The trick behind the Disappearing Money experiment is the refraction of light. Images that we see are all light rays that reach our eyes. When these light rays travel through air, they experience little or no refraction. That's why you can still see the penny through the side of the empty glass.
When you poured water into the glass, it was as though the penny had disappeared, but it was really just some bending light rays. After traveling through the water and the side of the glass, none of the rays were able to reach your eyes. Refraction occurs because of the molecules in the substance that the light rays are passing through. Gas molecules are spread out. This is why little to no refraction occurs. However, when light rays pass through a substance such as water, the refraction is greater because the molecules are closer together.
So when the light rays are traveling from the money through the water, they are refracted and cannot make it to your eyes. In fact, the glass also refracts the light even more! The image ends up being projected near the top of the glass after the light refraction it has undergone. You would be able to see it... if the saucer were not strategically placed atop the glass.
I give student partners flashlights and mirrors. I direct students to explore shining the light on the mirror and locating the reflection. Then I direct students to try and trace the path of the light to notice the equal angles. Then I show students the reflection explanation worksheet (Reflection Explanation) and ask students if they noticed the equal angle of reflection when they used the flashlight and mirror. I lead a brief discussion about reflection and ask students to think of other times or experiences when they've seen light reflection.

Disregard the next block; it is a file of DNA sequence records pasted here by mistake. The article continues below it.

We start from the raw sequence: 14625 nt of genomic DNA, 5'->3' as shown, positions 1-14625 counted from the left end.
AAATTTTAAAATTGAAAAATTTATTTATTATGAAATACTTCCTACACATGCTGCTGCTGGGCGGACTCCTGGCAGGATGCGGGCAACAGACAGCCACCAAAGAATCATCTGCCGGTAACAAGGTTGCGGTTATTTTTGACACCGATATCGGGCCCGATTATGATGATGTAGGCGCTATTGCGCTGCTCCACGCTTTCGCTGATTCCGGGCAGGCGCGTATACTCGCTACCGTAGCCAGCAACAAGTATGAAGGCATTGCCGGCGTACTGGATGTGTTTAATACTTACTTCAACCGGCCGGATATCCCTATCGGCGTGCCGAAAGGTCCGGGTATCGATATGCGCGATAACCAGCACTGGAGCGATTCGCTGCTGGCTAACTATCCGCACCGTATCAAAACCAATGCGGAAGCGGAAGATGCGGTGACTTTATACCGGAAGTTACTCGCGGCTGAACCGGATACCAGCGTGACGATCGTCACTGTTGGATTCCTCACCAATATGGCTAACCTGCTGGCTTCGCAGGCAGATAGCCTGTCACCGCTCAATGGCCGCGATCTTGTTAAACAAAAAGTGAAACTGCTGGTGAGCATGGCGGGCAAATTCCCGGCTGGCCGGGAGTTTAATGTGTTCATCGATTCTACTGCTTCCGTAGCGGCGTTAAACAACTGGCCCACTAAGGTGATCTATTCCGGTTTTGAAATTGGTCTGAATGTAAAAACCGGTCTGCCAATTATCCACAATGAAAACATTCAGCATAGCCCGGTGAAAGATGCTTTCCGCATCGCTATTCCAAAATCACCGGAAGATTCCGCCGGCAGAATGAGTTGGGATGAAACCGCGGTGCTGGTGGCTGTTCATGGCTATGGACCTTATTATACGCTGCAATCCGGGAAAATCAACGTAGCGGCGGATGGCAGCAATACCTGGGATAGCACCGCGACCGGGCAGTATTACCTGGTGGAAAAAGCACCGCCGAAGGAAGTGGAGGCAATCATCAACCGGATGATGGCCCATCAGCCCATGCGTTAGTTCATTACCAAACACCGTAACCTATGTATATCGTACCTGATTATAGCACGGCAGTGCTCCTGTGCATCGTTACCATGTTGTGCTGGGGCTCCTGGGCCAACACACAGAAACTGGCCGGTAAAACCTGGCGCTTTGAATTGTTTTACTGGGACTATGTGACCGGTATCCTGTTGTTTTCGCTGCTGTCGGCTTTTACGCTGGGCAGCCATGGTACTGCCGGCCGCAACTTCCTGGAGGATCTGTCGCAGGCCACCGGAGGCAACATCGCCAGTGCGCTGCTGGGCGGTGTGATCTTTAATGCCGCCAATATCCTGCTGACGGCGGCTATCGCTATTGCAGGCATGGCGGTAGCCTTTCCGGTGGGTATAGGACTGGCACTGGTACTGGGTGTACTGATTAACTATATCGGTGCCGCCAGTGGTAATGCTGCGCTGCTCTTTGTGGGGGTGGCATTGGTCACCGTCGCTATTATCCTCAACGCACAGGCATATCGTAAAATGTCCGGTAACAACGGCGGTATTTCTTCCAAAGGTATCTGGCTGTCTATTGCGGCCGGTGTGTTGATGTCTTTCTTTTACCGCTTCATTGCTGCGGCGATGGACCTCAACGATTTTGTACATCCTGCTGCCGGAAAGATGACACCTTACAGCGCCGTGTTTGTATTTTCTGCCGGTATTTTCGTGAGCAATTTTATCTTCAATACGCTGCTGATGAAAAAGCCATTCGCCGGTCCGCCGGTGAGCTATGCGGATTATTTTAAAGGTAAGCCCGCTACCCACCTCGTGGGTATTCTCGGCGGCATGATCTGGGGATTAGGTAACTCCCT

In this video you can see a group of students working together to trace the path of light. Notice in this video that the students are not tracing the path of light, but rather a shadow. This was a common misconception.
In this video, the group of students are noticing the shape and angles of the light path reflecting off of the mirror.
For the last part of this explore and explain part of the lesson, I have students imagine they are sleeping in a dark room. I ask students to think about what happens when someone opens the door just a crack. (the room can actually get quite bright?) I ask students to discuss how the room can be so bright.
Next, I turn off the lights in the classroom. I have students gather near the door. I close the door, then open slightly. I instruct students to look at the shape of the light entering the room and instruct students to note the shape the light makes on the floor and see if the light seems to expand.
To end this lesson, I show this science video to help students make sense of diffraction.
As students make observations during this lesson, I informally assess their knowledge of the understand reflection. I am looking to see if students realize that the light hits the mirror and then is reflected off the mirror at the same angle it hits the mirror. While we have not yet studied angle measurement in math, this lesson will serve as a great way for me to use students prior knowledge and connect math and science later.